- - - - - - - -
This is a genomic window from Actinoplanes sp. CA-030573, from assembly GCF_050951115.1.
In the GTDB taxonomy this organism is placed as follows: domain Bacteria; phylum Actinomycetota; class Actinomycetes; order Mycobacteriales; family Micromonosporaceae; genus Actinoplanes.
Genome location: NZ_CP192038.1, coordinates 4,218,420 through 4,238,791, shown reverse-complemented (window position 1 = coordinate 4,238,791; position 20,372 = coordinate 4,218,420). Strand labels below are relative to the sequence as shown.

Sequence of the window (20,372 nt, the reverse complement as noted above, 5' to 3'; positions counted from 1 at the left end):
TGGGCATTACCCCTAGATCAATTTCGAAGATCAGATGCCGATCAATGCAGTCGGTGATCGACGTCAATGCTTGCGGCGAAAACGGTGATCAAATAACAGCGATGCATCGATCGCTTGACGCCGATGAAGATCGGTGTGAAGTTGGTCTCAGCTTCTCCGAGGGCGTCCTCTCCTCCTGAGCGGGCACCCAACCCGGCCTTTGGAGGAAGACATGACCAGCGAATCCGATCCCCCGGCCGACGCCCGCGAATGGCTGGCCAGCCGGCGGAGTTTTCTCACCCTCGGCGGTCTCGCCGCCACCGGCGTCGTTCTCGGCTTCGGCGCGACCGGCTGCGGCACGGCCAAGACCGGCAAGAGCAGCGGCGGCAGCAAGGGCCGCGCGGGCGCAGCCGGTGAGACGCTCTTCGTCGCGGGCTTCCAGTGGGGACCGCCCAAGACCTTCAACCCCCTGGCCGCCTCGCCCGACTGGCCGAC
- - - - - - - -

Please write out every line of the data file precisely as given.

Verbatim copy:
This is a genomic window from Actinoplanes sp. CA-030573, from assembly GCF_050951115.1.
In the GTDB taxonomy this organism is placed as follows: domain Bacteria; phylum Actinomycetota; class Actinomycetes; order Mycobacteriales; family Micromonosporaceae; genus Actinoplanes.
Genome location: NZ_CP192038.1, coordinates 4,218,420 through 4,238,791, shown reverse-complemented (window position 1 = coordinate 4,238,791; position 20,372 = coordinate 4,218,420). Strand labels below are relative to the sequence as shown.

Sequence of the window (20,372 nt, the reverse complement as noted above, 5' to 3'; positions counted from 1 at the left end):
TGGGCATTACCCCTAGATCAATTTCGAAGATCAGATGCCGATCAATGCAGTCGGTGATCGACGTCAATGCTTGCGGCGAAAACGGTGATCAAATAACAGCGATGCATCGATCGCTTGACGCCGATGAAGATCGGTGTGAAGTTGGTCTCAGCTTCTCCGAGGGCGTCCTCTCCTCCTGAGCGGGCACCCAACCCGGCCTTTGGAGGAAGACATGACCAGCGAATCCGATCCCCCGGCCGACGCCCGCGAATGGCTGGCCAGCCGGCGGAGTTTTCTCACCCTCGGCGGTCTCGCCGCCACCGGCGTCGTTCTCGGCTTCGGCGCGACCGGCTGCGGCACGGCCAAGACCGGCAAGAGCAGCGGCGGCAGCAAGGGCCGCGCGGGCGCAGCCGGTGAGACGCTCTTCGTCGCGGGCTTCCAGTGGGGACCGCCCAAGACCTTCAACCCCCTGGCCGCCTCGCCCGACTGGCCGAC